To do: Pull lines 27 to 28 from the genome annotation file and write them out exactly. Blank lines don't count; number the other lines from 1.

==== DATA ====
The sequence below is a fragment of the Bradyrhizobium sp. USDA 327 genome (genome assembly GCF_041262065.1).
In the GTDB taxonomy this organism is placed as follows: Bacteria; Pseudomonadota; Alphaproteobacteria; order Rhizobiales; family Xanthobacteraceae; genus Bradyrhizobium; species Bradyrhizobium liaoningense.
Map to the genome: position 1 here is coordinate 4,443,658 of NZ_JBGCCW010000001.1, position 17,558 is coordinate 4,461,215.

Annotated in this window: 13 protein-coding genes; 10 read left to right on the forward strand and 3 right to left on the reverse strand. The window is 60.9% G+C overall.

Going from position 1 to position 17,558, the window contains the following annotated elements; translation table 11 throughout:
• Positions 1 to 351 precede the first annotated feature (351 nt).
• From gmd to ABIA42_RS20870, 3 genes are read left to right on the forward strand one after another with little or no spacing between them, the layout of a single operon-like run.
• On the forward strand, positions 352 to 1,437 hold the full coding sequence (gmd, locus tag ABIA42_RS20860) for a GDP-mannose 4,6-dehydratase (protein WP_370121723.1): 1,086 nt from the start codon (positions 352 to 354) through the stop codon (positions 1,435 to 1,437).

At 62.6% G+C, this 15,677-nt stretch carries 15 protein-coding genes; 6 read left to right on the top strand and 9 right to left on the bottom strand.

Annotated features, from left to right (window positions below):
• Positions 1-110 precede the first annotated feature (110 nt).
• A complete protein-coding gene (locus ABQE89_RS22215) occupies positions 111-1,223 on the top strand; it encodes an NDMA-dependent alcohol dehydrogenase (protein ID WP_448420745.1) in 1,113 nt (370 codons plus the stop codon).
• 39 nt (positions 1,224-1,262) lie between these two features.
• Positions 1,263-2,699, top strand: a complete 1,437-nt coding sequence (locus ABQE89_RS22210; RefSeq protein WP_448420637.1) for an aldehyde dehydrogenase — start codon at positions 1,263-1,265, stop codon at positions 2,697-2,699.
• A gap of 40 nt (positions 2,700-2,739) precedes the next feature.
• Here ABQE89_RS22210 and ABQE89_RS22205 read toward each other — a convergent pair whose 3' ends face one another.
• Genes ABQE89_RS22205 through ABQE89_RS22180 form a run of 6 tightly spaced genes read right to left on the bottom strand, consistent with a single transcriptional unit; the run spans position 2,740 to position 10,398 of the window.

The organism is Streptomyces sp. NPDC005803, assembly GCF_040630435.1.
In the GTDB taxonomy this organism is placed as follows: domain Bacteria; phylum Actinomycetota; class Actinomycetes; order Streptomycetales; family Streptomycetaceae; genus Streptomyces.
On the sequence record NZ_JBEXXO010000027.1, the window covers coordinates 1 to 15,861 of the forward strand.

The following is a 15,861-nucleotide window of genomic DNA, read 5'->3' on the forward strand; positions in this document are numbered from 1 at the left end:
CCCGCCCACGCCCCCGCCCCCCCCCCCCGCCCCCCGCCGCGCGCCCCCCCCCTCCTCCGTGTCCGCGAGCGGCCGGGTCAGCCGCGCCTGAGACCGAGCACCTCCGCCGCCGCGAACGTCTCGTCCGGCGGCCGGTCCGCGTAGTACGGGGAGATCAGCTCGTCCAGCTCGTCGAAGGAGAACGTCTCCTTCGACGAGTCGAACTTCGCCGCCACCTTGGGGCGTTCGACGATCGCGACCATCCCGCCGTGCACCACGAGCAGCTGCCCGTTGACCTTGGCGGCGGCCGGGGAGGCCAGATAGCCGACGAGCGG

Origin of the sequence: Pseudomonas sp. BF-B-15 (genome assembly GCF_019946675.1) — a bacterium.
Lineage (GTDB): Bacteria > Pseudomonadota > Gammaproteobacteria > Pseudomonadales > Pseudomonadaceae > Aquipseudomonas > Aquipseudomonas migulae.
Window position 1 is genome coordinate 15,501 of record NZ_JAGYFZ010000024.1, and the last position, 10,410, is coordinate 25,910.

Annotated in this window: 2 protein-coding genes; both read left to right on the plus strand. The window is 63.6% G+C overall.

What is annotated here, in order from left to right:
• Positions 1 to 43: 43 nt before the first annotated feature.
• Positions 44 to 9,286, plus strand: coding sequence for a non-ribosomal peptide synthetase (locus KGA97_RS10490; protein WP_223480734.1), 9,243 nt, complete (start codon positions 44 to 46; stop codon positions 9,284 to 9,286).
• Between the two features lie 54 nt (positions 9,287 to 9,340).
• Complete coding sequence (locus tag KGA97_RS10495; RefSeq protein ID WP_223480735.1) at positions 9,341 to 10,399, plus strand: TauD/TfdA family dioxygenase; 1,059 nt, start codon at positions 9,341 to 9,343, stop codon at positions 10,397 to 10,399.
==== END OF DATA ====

What is annotated here, in order from left to right:
• Positions 1 to 43: 43 nt before the first annotated feature.